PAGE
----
Trump twitter ban: Social media, public safety and free speech
Twitter on Friday permanently banned Donald Trump, US President from its service “due to the risk of further incitement of violence,” highlighting the tight rope technology companies walk in balancing public safety with the right of free speech.
Constitutional democracies guarantee free speech but this right is qualified. Inciting violence or insurrection or printing defamatory materials against a person or an institution attracts grave consequences.
This understanding informed rules drafted by social media companies for users of their platforms. They proscribe posts inciting violence or ones promoting the sexual abuse of minors. Considering their out-sized influence, the potential for harm is ineluctable. With over 2.7 billion users, Facebook has more users than twice the Africa population.
But Trump presented these social media companies with a different set of challenges. His predecessor treated the platform as a secondary means of pushing out his message, relying more on press secretaries, it was Trump’s preferred choice, unfettered by the niceties of good grammar or even propriety.
Soon, his preferred platform Twitter became the source of ‘Breaking News’ and where to get the president’s reaction on any given issue. His press secretaries increasingly saw their roles as walking back the president’s most bizarre claims or threading a semblance of reality into his falsehood.
So how do you enforce your rules against the leader of the world’s most powerful country? Most importantly, how do you shut him out when his most provocative remarks evoke raw passion helping to drive home revenue?
Twitter advertising revenue in 2020 from the United States alone was $1.2billion according to Statista, a leading global provider of market and consumer data.
Against flagrant abuse of their rules, the social media companies demurred. Twitter, Facebook, and other platforms said they were defenders of free speech and that posts of world leaders like Trump should be allowed because they were newsworthy.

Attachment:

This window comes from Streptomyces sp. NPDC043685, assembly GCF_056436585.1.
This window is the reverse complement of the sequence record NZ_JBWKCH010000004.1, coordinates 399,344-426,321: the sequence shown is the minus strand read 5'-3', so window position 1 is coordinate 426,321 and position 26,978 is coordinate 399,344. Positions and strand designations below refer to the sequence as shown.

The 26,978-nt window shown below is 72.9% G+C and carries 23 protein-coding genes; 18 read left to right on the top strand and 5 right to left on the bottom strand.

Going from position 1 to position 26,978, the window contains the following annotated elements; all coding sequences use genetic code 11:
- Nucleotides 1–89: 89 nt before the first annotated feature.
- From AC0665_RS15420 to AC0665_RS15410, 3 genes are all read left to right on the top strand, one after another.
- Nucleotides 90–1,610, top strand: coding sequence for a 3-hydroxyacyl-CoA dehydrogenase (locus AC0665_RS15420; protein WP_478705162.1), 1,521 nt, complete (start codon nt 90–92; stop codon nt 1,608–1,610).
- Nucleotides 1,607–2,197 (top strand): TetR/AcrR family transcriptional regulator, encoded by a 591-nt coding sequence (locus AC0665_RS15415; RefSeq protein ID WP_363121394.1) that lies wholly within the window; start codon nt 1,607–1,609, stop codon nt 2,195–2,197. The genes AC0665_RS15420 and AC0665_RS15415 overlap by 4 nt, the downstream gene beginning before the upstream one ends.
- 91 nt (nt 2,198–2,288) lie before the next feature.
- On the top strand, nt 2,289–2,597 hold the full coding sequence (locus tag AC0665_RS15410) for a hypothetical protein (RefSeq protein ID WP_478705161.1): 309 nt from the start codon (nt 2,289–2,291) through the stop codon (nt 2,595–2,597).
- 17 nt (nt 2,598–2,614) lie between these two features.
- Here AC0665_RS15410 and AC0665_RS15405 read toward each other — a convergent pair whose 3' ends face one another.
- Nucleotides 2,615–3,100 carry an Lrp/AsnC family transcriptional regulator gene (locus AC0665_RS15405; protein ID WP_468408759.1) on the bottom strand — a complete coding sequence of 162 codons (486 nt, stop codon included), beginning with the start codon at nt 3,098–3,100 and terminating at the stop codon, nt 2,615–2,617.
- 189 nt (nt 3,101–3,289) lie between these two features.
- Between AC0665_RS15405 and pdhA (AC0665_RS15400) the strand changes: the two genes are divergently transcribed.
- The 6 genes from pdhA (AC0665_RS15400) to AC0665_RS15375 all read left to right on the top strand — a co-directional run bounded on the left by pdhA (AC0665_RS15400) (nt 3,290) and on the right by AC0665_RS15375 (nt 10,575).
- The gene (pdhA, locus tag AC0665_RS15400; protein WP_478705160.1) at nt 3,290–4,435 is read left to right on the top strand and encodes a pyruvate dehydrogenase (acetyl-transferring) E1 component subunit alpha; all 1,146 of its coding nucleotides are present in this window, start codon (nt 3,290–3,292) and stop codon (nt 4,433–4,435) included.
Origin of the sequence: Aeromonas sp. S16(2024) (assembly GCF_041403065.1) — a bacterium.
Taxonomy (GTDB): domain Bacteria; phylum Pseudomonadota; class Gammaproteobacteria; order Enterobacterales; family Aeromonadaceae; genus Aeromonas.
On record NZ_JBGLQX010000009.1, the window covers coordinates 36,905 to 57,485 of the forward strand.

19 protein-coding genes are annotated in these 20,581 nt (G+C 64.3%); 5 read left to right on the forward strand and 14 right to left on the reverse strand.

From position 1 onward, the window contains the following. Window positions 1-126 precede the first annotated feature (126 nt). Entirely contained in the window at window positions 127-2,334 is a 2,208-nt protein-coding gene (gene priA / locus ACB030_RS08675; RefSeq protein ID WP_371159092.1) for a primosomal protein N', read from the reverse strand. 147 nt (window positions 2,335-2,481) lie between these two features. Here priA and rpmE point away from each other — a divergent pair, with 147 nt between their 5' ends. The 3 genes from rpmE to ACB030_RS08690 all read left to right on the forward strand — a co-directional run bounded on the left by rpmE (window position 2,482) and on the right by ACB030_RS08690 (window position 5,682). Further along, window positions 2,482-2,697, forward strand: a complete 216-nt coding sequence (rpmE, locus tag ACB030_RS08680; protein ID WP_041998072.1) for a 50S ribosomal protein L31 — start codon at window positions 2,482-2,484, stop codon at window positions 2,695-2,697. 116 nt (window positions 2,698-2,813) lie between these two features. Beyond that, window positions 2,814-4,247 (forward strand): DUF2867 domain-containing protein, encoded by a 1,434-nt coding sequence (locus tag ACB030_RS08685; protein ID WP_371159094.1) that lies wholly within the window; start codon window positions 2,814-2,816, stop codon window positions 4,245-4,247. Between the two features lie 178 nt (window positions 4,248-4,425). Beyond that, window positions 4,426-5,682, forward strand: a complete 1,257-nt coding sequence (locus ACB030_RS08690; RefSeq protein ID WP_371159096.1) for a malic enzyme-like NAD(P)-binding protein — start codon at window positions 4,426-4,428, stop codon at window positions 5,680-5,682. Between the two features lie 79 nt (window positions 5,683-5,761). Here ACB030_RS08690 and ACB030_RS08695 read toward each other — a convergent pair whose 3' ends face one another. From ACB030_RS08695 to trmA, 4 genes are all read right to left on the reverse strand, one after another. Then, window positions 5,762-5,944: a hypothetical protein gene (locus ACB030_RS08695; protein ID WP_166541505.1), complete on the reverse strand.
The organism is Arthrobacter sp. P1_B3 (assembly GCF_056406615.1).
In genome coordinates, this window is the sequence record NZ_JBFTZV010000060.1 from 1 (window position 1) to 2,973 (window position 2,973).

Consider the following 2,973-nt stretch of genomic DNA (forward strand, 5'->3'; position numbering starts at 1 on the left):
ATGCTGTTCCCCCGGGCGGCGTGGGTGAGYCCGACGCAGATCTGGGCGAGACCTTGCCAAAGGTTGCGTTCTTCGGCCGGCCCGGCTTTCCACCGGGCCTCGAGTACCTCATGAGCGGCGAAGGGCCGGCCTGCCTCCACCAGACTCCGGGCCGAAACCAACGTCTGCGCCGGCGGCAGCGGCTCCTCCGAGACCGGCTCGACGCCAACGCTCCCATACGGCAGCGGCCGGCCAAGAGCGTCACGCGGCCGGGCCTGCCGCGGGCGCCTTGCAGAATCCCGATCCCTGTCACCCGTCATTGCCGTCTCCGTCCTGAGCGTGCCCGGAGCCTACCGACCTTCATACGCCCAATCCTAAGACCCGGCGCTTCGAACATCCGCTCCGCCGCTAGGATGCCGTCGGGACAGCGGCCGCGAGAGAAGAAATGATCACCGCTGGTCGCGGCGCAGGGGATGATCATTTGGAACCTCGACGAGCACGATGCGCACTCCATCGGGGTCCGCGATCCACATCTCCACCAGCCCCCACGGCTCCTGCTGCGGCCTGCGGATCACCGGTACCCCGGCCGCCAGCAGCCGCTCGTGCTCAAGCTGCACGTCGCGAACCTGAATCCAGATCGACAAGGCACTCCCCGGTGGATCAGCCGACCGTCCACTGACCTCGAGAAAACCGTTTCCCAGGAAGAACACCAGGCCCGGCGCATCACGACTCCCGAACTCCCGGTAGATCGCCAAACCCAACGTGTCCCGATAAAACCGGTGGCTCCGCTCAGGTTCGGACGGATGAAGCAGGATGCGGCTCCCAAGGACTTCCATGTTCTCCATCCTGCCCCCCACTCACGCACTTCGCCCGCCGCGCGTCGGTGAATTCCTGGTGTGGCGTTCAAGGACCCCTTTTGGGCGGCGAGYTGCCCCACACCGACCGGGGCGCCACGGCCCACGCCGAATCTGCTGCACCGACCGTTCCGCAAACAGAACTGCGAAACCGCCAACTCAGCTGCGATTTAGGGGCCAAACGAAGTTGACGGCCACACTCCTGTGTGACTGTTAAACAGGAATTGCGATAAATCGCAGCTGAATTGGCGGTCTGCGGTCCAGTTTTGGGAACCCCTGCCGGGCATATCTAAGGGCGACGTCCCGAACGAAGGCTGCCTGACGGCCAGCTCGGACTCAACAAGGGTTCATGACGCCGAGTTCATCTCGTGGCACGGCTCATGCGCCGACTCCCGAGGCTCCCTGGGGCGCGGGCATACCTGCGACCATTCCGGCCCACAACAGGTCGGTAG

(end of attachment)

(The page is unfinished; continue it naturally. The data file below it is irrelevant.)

However, the storming of the US Capitol on Wednesday, generally seen as the temple of US democracy woke them up from inertia. Facebook banned Trump’s account for the remainder of his presidency, while Twitter placed a 12-hour ban and demanded he deleted controversial tweets.
On Thursday, his account on Twitter was restored but the US president resumed tweeting posts capable of inciting violence in a sign that he was never going to show contrition – he doesn’t even seem capable.
Twitter said in a blog post that Trump’s personal @realDonaldTrump account, with over 88 million followers, would be shut down immediately. The company said two tweets that Trump had posted on Friday — one calling his supporters “patriots” and another saying he would not go to the presidential inauguration on Jan. 20 — violated its rules against glorifying violence.
According to Twitter, these posts were “highly likely to encourage and inspire people to replicate the criminal acts that took place at the U.S. Capitol on Jan. 6, 2021,” when mobs, encouraged by Trump, invaded the Capitol, destroying property and eventually leading to the death of five people.
Following this announcement, some fear that the era when big tech companies like Facebook, Twitter, Snapchat, and Google merely provided a platform for users to express their thought independently without fear of consequences, maybe over.
Mark Zuckerberg, had stated in a Facebook that Trump was being indefinitely suspended for using Facebook to incite a violent riot in Washington, D.C., a day before. The Facebook CEO described the events as “shocking” and a “violent insurrection against a democratically elected government.
Apart from Facebook and Twitter other platforms that have taken action against President Trump include Tiktok which flagged content violations and redirected hashtags like #stormthecapitol and #patriotparty to its community guidelines.
“Hateful behaviour and violence have no place on TikTok. Content or accounts that seek to incite, glorify, or promote violence violate our Community Guidelines and will be removed,” a spokesperson for TikTok said.